To communicate a backslash character, three backslash characters need to be communicated. Therefore, the string A\B would have to be communicated as A\\\B;

This “escaping mechanism” must be used for all special characters in all Cells, whether those Cells allow multiple values or not. A non-escaped pipe character in a single-value cell is, consequently, an error. For the avoidance of doubt, escaping a character that should not be escaped, or not escaping a character that should have been escaped, will lead to an invalid message.

It is not permissible to include empty Records in a RevenueDeclarationMessag. Records whose first character is the hash symbol (“#”, Unicode U+0023) shall be ignored by automated ingestors. These Records are included solely to aid human readability.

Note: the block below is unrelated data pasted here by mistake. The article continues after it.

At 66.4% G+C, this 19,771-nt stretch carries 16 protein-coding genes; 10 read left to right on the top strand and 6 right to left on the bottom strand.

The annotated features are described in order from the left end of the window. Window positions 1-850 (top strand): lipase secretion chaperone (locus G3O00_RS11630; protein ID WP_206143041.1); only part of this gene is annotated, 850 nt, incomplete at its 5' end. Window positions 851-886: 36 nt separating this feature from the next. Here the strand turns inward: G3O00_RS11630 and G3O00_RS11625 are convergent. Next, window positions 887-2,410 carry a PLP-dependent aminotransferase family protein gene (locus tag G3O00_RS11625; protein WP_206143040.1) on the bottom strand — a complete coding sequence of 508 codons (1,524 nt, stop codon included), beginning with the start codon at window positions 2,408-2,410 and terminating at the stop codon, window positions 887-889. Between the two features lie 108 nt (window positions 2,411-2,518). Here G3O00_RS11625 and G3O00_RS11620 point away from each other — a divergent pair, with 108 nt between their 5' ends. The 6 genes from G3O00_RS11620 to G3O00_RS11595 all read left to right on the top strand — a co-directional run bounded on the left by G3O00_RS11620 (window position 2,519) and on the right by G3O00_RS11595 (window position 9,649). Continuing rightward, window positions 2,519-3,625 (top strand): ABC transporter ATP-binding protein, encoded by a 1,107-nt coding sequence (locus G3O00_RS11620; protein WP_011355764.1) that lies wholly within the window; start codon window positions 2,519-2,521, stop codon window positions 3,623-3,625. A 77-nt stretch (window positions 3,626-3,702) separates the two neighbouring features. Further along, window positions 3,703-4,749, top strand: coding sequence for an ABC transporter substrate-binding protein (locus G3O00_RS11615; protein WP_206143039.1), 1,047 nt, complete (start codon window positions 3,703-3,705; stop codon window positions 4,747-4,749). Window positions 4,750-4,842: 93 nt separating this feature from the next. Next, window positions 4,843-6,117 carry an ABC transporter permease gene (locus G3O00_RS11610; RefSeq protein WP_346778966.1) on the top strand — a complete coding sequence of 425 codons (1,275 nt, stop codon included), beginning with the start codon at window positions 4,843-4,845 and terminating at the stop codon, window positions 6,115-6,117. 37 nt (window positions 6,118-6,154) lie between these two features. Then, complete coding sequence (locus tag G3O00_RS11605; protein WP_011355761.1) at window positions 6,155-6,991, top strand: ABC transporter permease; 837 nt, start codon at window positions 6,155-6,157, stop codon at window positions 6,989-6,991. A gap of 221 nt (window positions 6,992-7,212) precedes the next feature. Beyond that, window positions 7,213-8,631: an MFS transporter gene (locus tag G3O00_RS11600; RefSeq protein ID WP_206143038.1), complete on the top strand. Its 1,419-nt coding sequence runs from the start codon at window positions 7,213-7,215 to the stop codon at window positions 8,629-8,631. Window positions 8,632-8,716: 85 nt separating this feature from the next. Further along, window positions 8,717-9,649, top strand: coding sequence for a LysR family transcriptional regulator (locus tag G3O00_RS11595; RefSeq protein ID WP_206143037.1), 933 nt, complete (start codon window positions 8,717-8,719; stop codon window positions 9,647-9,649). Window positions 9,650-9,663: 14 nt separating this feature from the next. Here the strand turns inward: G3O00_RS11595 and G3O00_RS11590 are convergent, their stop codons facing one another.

It is possible to communicate empty Cells. In this case, two tab characters shall follow each other with no characters in-between. The semantics of an empty Cell is determined by the commercial relationship between Message Sender and Message Recipient, unless specifically defined in this standard.

6.2.3 Primitive Data Types

Within this standard the following primitive data types are used. This standard does not prescribe a specific precision in which numbers are to be given. Message Sender and Message Recipient must agree a mutually agreeable precision for the type of transactions at hand. 

Data Type




A date in the ISO 8601 format to indicate a single year (YYYY), month (YYYY-MM) or day (YYYY-MM-DD).



A duration in the ISO 8601 format (P[nY][nM][nD][T[nH][nM]nS]).

Elements including their designator may be omitted if their value is zero.